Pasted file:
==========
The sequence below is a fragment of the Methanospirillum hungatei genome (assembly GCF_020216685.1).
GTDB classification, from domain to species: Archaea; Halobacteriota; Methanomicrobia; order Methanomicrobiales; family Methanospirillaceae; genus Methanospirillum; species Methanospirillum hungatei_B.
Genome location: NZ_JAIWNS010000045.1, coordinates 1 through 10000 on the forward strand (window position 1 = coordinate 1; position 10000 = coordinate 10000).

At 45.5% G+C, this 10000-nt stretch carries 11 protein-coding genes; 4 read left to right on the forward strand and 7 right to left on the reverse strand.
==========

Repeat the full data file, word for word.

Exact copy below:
The sequence below is a fragment of the Methanospirillum hungatei genome (assembly GCF_020216685.1).
GTDB classification, from domain to species: Archaea; Halobacteriota; Methanomicrobia; order Methanomicrobiales; family Methanospirillaceae; genus Methanospirillum; species Methanospirillum hungatei_B.
Genome location: NZ_JAIWNS010000045.1, coordinates 1 through 10000 on the forward strand (window position 1 = coordinate 1; position 10000 = coordinate 10000).

At 45.5% G+C, this 10000-nt stretch carries 11 protein-coding genes; 4 read left to right on the forward strand and 7 right to left on the reverse strand.